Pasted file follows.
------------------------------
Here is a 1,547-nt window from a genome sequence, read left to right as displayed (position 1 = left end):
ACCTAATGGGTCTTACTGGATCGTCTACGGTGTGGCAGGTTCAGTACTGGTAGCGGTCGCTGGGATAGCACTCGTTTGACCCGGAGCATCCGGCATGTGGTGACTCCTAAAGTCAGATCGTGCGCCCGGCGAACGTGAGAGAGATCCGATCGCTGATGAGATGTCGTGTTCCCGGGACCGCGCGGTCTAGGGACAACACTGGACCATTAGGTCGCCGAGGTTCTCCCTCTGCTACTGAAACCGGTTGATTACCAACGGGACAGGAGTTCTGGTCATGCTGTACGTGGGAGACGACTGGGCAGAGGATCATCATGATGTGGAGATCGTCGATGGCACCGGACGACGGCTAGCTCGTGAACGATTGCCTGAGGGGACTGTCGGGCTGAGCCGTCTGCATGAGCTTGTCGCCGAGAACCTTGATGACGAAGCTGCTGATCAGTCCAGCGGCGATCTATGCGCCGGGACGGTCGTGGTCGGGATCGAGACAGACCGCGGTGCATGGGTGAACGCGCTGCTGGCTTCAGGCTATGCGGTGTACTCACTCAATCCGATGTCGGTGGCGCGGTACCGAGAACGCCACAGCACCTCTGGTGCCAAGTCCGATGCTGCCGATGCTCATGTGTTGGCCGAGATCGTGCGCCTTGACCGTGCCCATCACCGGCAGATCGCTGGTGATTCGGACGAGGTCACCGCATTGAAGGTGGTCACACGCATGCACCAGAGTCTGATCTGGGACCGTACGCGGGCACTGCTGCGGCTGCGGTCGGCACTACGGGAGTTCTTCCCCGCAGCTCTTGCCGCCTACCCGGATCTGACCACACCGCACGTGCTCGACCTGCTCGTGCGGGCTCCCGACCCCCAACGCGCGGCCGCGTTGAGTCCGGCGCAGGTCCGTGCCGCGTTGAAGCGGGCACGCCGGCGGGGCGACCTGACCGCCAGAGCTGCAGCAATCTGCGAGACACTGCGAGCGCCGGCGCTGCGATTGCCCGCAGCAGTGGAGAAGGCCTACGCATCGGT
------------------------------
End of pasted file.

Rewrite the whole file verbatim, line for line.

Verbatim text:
Here is a 1,547-nt window from a genome sequence, read left to right as displayed (position 1 = left end):
ACCTAATGGGTCTTACTGGATCGTCTACGGTGTGGCAGGTTCAGTACTGGTAGCGGTCGCTGGGATAGCACTCGTTTGACCCGGAGCATCCGGCATGTGGTGACTCCTAAAGTCAGATCGTGCGCCCGGCGAACGTGAGAGAGATCCGATCGCTGATGAGATGTCGTGTTCCCGGGACCGCGCGGTCTAGGGACAACACTGGACCATTAGGTCGCCGAGGTTCTCCCTCTGCTACTGAAACCGGTTGATTACCAACGGGACAGGAGTTCTGGTCATGCTGTACGTGGGAGACGACTGGGCAGAGGATCATCATGATGTGGAGATCGTCGATGGCACCGGACGACGGCTAGCTCGTGAACGATTGCCTGAGGGGACTGTCGGGCTGAGCCGTCTGCATGAGCTTGTCGCCGAGAACCTTGATGACGAAGCTGCTGATCAGTCCAGCGGCGATCTATGCGCCGGGACGGTCGTGGTCGGGATCGAGACAGACCGCGGTGCATGGGTGAACGCGCTGCTGGCTTCAGGCTATGCGGTGTACTCACTCAATCCGATGTCGGTGGCGCGGTACCGAGAACGCCACAGCACCTCTGGTGCCAAGTCCGATGCTGCCGATGCTCATGTGTTGGCCGAGATCGTGCGCCTTGACCGTGCCCATCACCGGCAGATCGCTGGTGATTCGGACGAGGTCACCGCATTGAAGGTGGTCACACGCATGCACCAGAGTCTGATCTGGGACCGTACGCGGGCACTGCTGCGGCTGCGGTCGGCACTACGGGAGTTCTTCCCCGCAGCTCTTGCCGCCTACCCGGATCTGACCACACCGCACGTGCTCGACCTGCTCGTGCGGGCTCCCGACCCCCAACGCGCGGCCGCGTTGAGTCCGGCGCAGGTCCGTGCCGCGTTGAAGCGGGCACGCCGGCGGGGCGACCTGACCGCCAGAGCTGCAGCAATCTGCGAGACACTGCGAGCGCCGGCGCTGCGATTGCCCGCAGCAGTGGAGAAGGCCTACGCATCGGT